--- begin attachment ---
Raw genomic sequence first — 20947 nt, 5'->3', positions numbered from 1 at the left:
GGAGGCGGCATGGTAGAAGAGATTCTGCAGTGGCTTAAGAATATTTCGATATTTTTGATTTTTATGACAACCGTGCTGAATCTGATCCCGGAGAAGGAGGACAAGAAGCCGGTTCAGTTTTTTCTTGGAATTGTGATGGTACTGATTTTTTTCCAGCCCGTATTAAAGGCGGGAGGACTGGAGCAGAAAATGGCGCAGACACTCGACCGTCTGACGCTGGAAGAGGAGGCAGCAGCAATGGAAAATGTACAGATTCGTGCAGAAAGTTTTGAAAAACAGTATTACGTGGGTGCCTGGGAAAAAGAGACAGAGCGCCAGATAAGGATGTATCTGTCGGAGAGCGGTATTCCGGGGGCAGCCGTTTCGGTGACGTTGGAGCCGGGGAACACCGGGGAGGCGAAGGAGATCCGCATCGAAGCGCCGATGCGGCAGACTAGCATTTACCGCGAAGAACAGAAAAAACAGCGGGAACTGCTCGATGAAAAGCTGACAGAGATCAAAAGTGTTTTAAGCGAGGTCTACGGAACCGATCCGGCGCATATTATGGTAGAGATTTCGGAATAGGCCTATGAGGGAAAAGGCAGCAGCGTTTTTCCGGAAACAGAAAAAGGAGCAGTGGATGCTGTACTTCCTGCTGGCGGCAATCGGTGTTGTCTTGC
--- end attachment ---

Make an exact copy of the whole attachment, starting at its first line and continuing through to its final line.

Raw genomic sequence first — 20947 nt, 5'->3', positions numbered from 1 at the left:
GGAGGCGGCATGGTAGAAGAGATTCTGCAGTGGCTTAAGAATATTTCGATATTTTTGATTTTTATGACAACCGTGCTGAATCTGATCCCGGAGAAGGAGGACAAGAAGCCGGTTCAGTTTTTTCTTGGAATTGTGATGGTACTGATTTTTTTCCAGCCCGTATTAAAGGCGGGAGGACTGGAGCAGAAAATGGCGCAGACACTCGACCGTCTGACGCTGGAAGAGGAGGCAGCAGCAATGGAAAATGTACAGATTCGTGCAGAAAGTTTTGAAAAACAGTATTACGTGGGTGCCTGGGAAAAAGAGACAGAGCGCCAGATAAGGATGTATCTGTCGGAGAGCGGTATTCCGGGGGCAGCCGTTTCGGTGACGTTGGAGCCGGGGAACACCGGGGAGGCGAAGGAGATCCGCATCGAAGCGCCGATGCGGCAGACTAGCATTTACCGCGAAGAACAGAAAAAACAGCGGGAACTGCTCGATGAAAAGCTGACAGAGATCAAAAGTGTTTTAAGCGAGGTCTACGGAACCGATCCGGCGCATATTATGGTAGAGATTTCGGAATAGGCCTATGAGGGAAAAGGCAGCAGCGTTTTTCCGGAAACAGAAAAAGGAGCAGTGGATGCTGTACTTCCTGCTGGCGGCAATCGGTGTTGTCTTGC